(Bloomberg) -- Wall Street got a reality check on Wednesday as the Federal Reserve laid out projections for just one interest-rate cut in 2024 with traders hoping the central bank would be more aggressive in reducing borrowing costs. 

The S&P 500 Index and Nasdaq 100 Index are paring their gains after rising more than 1% earlier, but they remain near record highs, propelled by rising rate-sensitive technology shares like Apple Inc., Microsoft Corp. and Nvidia Corp. Fed swaps showed traders still favored at least two rate cuts this year despite the central bank’s guidance. As recently as this morning, swaps contracts were pricing in quarter-point rate cuts in November and December.

“There has been modest further progress toward our inflation objective,” Fed Chair Jerome Powell said at his press conference in Washington after the rate decision was announced. “We’ll need to see more good data to bolster our confidence that inflation is moving sustainably toward 2%.”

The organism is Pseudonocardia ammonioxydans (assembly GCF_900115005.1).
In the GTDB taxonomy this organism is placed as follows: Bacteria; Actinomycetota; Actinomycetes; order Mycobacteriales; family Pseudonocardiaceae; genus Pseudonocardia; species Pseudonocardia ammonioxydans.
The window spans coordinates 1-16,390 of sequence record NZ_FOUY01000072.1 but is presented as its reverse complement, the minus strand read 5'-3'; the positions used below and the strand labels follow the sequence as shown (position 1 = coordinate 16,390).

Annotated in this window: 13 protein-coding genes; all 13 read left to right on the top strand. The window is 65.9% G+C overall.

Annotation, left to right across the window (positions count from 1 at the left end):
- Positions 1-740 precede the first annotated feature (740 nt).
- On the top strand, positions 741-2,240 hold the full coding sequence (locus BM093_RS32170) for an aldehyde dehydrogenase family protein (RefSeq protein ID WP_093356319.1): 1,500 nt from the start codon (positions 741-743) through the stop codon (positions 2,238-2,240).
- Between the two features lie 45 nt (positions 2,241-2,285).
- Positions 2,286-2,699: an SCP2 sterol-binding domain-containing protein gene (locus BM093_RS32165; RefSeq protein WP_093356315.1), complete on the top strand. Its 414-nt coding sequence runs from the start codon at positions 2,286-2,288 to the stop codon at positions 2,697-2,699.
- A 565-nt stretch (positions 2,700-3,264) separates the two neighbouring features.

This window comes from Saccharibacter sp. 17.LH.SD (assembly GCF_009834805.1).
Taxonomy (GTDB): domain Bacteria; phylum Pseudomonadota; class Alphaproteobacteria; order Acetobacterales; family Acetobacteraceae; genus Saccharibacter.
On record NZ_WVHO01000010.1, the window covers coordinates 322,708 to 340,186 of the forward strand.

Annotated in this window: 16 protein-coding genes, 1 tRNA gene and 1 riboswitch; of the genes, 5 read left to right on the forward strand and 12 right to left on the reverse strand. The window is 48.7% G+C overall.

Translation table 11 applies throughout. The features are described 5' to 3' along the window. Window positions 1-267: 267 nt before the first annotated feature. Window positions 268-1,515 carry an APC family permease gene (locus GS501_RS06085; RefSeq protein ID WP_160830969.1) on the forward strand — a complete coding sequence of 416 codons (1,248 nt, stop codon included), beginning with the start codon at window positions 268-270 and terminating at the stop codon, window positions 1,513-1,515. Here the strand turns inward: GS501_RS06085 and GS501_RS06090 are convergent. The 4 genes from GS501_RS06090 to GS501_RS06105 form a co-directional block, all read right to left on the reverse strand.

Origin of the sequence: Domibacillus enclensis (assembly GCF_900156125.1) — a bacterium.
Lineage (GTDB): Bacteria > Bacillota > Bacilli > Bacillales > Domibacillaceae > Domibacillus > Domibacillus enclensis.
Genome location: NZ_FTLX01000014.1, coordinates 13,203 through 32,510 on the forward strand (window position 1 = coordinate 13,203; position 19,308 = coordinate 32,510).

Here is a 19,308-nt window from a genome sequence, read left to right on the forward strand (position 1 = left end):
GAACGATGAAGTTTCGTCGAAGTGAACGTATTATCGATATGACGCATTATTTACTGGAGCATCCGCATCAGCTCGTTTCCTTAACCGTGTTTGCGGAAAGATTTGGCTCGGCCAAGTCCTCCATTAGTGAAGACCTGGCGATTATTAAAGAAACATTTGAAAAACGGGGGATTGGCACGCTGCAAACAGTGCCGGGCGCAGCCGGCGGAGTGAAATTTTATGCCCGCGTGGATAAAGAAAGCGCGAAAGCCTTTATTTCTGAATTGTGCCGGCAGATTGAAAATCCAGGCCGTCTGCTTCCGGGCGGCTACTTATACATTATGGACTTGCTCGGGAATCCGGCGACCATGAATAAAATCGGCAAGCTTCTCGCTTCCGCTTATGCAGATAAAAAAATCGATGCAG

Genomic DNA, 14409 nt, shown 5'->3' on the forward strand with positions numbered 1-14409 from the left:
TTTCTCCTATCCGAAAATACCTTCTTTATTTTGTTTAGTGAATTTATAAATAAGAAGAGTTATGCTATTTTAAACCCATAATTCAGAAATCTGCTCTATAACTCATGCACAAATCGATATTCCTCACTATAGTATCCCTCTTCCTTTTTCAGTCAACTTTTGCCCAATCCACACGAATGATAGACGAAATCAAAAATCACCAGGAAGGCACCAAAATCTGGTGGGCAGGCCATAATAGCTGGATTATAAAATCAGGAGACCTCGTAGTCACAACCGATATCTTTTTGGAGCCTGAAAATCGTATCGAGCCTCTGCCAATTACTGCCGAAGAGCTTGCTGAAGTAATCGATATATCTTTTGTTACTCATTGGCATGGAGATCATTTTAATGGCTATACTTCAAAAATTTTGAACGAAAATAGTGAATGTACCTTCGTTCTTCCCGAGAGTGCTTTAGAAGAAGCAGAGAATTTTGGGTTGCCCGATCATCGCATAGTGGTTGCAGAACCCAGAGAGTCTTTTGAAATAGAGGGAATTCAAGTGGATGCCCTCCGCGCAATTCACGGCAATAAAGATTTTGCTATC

Traders had hoped that an encouraging consumer price index print Wednesday morning represented the early stages of inflation resuming a downward trend after remaining stubbornly high for most of the year. However, the numbers also gave credence to the wait-and-see approach highlighted by Powell and a chorus of Fed speakers after the latest strong jobs report fueled the debate over how restrictive monetary policy actually is.

From here, investors will continue to parse Powell’s comments, looking for signals on whether the market’s aggressive dovish bid was overdone after data released Wednesday morning showed inflation cooling for a second month in May.